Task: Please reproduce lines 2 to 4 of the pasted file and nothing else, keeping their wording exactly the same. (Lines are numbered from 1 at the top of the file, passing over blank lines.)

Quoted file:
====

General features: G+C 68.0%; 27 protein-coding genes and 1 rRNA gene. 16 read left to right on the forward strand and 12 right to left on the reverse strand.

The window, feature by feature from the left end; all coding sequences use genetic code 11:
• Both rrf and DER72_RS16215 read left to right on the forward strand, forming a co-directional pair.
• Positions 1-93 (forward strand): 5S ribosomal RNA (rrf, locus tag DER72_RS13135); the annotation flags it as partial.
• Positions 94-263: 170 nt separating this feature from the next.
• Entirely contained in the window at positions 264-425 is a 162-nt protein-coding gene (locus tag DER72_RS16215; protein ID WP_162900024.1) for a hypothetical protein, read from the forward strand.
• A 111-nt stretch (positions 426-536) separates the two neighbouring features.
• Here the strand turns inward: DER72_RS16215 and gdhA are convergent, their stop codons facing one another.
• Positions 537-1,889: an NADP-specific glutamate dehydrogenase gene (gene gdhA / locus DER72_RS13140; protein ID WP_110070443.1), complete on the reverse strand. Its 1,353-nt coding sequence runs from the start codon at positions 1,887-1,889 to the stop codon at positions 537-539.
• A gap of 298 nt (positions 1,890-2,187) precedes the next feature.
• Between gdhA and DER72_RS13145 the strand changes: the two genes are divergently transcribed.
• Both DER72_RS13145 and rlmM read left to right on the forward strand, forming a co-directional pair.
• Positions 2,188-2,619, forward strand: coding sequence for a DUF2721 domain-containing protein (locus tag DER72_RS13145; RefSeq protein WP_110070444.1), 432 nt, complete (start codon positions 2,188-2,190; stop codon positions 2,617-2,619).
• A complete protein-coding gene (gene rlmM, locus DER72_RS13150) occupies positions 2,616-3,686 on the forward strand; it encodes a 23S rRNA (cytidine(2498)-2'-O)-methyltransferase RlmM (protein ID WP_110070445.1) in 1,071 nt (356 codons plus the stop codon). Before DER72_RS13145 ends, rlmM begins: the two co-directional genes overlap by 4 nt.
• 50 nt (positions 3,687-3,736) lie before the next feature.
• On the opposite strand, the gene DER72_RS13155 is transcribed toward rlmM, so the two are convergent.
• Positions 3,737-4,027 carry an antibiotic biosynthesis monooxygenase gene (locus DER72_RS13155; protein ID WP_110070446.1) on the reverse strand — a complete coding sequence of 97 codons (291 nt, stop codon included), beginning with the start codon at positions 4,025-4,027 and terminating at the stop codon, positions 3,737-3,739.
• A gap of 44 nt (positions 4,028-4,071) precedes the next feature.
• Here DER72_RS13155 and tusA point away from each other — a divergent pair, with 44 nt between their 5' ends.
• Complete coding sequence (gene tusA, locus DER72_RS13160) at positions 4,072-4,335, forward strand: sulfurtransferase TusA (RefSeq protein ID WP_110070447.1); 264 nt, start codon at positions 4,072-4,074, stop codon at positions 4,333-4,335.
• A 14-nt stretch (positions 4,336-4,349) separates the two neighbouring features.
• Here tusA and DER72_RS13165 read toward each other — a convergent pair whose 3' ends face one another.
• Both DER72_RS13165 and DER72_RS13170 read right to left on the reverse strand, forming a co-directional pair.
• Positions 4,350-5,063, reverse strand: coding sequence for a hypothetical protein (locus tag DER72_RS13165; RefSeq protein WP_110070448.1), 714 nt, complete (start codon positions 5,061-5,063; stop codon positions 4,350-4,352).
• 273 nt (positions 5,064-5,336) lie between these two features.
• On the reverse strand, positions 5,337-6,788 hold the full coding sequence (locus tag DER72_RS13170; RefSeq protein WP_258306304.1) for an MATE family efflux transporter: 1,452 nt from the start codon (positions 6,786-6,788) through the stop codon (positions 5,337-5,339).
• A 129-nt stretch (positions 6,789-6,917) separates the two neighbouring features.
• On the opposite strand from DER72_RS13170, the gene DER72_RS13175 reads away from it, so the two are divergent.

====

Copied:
The window, feature by feature from the left end; all coding sequences use genetic code 11:
• Both rrf and DER72_RS16215 read left to right on the forward strand, forming a co-directional pair.
• Positions 1-93 (forward strand): 5S ribosomal RNA (rrf, locus tag DER72_RS13135); the annotation flags it as partial.